Seeing a Rheumatologist
I decided to see a rheumatologist, after my dry eye specialist asked me a couple of times if I had seen one, to run blood work that would determine if I had a systemic issue causing my chronic dry eye. That, along with some other troubling symptoms, including tingling and numbness in my arms and hands, led me to make the call.
I asked my dry eye doctor to send over a referral, and the rheumatologist’s office scheduled my appointment for about a month away.
Ordering some tests
In the meantime I was feeling extremely fatigued, and I was increasingly worried about my nerve issues in my arms and hands. I work out regularly, so I wondered if I had a pinched ulnar nerve from lifting weights or if it was from a systemic issue. I stopped the weights and went ahead and saw my general practitioner. I told him about my chronic dry eye and my hand tingling and numbness, and he also said he thought that seeing a rheumatologist was a good idea.
To go ahead and get the process started, he ordered a nerve test, as well as a rheumatology panel. A couple of days later my blood test came back, and I had a positive result on my antinuclear antibody test, which could be indicative of an autoimmune condition.
This increased my suspicion that I might have Sjogren’s, a disease that targets the moisture-producing glands in the body, as well as some organs. I had been tested a year earlier, and the test came back negative. However, the disease can take years to show up in a person’s blood work. Also, when I had the nerve test done, the doctor said that he didn’t really see any nerve damage from a specific source, further leading me and him to the conclusion that my issue might be systemic.
Explaining my symptoms
When I was finally able to see my rheumatologist, we met for about 30 minutes, and I told her my story from the beginning of when my chronic dry eye symptoms developed. She, too, suspected Sjogren’s. I’ve read a lot online about Sjogren's disease and the ways that it manifests itself. So I provided her with additional information about myself, beyond just my dry eye symptoms, that I thought might be helpful.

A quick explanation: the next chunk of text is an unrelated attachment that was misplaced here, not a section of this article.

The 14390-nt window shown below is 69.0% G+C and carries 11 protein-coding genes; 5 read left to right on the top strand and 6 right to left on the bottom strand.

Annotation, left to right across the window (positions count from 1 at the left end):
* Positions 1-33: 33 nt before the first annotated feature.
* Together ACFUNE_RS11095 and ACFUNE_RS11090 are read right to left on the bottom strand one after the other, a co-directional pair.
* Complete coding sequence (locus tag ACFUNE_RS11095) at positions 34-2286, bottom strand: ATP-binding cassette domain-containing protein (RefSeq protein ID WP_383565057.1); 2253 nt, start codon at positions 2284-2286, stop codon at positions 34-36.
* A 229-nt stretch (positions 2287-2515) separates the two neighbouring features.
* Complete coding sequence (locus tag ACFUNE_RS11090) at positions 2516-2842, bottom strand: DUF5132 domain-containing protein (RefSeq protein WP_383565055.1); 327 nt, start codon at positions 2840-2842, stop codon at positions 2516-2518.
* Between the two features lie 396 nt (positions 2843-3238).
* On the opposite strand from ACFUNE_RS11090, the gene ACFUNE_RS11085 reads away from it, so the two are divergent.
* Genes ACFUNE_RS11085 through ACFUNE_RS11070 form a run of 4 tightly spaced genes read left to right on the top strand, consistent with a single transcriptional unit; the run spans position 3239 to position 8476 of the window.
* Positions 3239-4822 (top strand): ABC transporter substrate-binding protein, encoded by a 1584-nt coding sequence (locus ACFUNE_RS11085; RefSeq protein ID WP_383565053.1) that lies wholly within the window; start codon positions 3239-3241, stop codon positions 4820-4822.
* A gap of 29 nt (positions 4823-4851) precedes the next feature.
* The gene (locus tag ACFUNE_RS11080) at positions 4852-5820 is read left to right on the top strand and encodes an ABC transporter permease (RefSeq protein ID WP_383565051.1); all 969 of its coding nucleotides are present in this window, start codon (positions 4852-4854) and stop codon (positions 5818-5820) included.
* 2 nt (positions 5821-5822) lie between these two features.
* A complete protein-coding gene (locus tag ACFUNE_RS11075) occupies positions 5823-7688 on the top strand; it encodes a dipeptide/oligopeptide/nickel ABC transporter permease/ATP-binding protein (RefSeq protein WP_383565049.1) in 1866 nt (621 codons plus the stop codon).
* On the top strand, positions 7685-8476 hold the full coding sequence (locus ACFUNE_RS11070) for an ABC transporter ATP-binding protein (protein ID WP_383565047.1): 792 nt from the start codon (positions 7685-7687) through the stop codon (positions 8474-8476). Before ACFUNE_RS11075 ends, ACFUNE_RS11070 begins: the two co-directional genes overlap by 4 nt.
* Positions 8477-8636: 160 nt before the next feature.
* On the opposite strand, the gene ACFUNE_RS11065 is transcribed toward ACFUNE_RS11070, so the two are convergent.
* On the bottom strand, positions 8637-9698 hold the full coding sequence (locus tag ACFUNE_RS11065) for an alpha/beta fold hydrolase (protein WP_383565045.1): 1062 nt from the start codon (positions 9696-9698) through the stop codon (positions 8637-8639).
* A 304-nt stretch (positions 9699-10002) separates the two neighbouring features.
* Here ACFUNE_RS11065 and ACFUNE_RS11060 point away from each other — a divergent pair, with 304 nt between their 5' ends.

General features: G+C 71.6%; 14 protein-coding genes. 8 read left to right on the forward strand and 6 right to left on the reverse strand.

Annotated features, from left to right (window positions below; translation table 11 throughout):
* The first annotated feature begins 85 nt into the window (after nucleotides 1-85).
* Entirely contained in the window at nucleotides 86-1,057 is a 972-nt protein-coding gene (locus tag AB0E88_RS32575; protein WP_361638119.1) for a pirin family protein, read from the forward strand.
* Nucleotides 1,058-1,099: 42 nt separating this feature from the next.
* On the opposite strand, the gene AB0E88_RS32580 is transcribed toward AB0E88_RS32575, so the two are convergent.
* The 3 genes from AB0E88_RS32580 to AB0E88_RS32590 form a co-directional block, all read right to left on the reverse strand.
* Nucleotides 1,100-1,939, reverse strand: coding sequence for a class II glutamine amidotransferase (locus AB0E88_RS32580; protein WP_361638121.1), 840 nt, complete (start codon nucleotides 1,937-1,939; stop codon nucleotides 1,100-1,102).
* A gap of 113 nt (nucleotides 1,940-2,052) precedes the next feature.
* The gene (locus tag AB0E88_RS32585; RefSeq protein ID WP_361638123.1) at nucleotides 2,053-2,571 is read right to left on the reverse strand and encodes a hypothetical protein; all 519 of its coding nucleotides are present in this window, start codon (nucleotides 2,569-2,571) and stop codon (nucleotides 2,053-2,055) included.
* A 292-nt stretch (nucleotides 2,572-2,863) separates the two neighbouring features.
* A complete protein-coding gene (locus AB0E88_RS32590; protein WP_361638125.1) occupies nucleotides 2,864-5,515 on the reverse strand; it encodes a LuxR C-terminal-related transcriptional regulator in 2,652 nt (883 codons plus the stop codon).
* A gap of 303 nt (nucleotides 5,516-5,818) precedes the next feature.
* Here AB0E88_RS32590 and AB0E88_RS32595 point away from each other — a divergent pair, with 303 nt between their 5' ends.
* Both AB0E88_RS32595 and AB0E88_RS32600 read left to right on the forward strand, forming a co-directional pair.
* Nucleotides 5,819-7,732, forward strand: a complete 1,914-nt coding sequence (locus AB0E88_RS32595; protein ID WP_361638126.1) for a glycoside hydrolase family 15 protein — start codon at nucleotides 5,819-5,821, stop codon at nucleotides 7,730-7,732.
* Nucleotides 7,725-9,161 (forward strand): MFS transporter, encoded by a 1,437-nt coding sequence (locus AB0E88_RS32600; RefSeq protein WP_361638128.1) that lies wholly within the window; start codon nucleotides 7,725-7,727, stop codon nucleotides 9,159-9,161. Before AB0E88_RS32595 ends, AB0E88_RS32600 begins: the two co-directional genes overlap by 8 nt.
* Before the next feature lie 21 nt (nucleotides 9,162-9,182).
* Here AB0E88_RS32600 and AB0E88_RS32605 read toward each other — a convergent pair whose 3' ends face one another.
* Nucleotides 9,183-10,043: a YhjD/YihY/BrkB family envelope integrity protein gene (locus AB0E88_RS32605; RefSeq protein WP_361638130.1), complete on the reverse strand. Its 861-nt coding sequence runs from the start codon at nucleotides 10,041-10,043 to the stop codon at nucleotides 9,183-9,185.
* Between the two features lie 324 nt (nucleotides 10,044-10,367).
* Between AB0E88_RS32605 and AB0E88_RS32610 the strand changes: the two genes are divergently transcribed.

When she asked if I had dry mouth, a marker of Sjogren’s, I told her I thought that I might. However, I didn't really know what was normal for a person. She asked if I were to drink water all morning, if I would still have cotton mouth if I didn’t continue drinking in the afternoon. I said that, yes, my mouth would be dry. I carried water with me everywhere. Also, I let her know that sometimes I had trouble swallowing meat and bread. It would get stuck in my esophagus, and I would feel pain in my chest until it passed through. However, that had improved since I switched to an anti-inflammatory diet.
She said that sometimes Sjogren’s can cause dryness in the mouth and all the way down into the esophagus. She looked in my mouth and noted that there was no pooling of saliva under my tongue. She said, “You do have dry mouth.” She also checked for swelling in my glands around my throat and asked if I had ever noticed any swelling, but I had not, nor did she find any.
Getting blood drawn
She proceeded to order additional blood work to confirm that I do have Sjogren's, to rule out any other conditions, and to check for any deficiencies. When I went to the lab, I noticed that there were probably 12 to 15 vials to be filled up, and I thought, “That’s a lot of blood.” I warned the lady who drew my blood that I sometimes pass out during procedures like this. Once she started, I was doing fine for about 10 minutes, and then the feeling hit me. I became nauseated and lightheaded and told her that I thought I was going to pass out.
The next thing I remember was waking up on the floor with a group of nurses holding me up and hovering over me. “Not again,” I thought to myself. I told the team that I needed to lay down, and they put me in a wheelchair and brought me to a room where I could rest. I ended up calling my husband, and he and my daughter came and picked me up. Since then I’ve read up a little more on this vasovagal response that I tend to have, and I’ve learned that I need to lay down with my feet elevated any time I have blood drawn.
Trying to get answers
My rheumatologist scheduled my return visit, in which I would find out my results, for about three weeks later. As of my writing this, I was still waiting for those results. Honestly, I am hoping that the Sjogren’s test will come back positive, because I will finally get some answers.
Also, if it does not come back in my blood work, my doctor will order a lip biopsy, which is a more definitive way of confirming whether or not a person has Sjogren’s.
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